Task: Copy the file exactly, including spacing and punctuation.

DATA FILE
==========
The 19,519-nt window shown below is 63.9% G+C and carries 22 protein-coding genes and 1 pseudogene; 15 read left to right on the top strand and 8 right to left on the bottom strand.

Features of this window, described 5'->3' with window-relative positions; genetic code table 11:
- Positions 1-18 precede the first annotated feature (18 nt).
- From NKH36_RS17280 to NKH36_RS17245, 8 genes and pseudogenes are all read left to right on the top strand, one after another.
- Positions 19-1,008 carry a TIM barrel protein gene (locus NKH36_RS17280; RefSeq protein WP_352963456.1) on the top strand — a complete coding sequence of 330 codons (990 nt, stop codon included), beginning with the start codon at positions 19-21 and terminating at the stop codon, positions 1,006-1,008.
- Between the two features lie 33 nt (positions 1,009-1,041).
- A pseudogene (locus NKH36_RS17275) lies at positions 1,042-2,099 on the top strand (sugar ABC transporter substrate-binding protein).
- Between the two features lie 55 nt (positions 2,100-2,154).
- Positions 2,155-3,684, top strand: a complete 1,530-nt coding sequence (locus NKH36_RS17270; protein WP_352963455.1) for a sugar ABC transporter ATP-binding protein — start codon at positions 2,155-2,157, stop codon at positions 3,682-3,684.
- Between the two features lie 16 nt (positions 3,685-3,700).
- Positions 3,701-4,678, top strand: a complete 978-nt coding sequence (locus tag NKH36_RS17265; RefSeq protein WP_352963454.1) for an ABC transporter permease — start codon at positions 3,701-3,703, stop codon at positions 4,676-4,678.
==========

The 19,519-nt window shown below is 63.9% G+C and carries 22 protein-coding genes and 1 pseudogene; 15 read left to right on the top strand and 8 right to left on the bottom strand.

Features of this window, described 5'->3' with window-relative positions; genetic code table 11:
- Positions 1-18 precede the first annotated feature (18 nt).
- From NKH36_RS17280 to NKH36_RS17245, 8 genes and pseudogenes are all read left to right on the top strand, one after another.
- Positions 19-1,008 carry a TIM barrel protein gene (locus NKH36_RS17280; RefSeq protein WP_352963456.1) on the top strand — a complete coding sequence of 330 codons (990 nt, stop codon included), beginning with the start codon at positions 19-21 and terminating at the stop codon, positions 1,006-1,008.
- Between the two features lie 33 nt (positions 1,009-1,041).
- A pseudogene (locus NKH36_RS17275) lies at positions 1,042-2,099 on the top strand (sugar ABC transporter substrate-binding protein).
- Between the two features lie 55 nt (positions 2,100-2,154).
- Positions 2,155-3,684, top strand: a complete 1,530-nt coding sequence (locus NKH36_RS17270; protein WP_352963455.1) for a sugar ABC transporter ATP-binding protein — start codon at positions 2,155-2,157, stop codon at positions 3,682-3,684.
- Between the two features lie 16 nt (positions 3,685-3,700).
- Positions 3,701-4,678, top strand: a complete 978-nt coding sequence (locus tag NKH36_RS17265; RefSeq protein WP_352963454.1) for an ABC transporter permease — start codon at positions 3,701-3,703, stop codon at positions 4,676-4,678.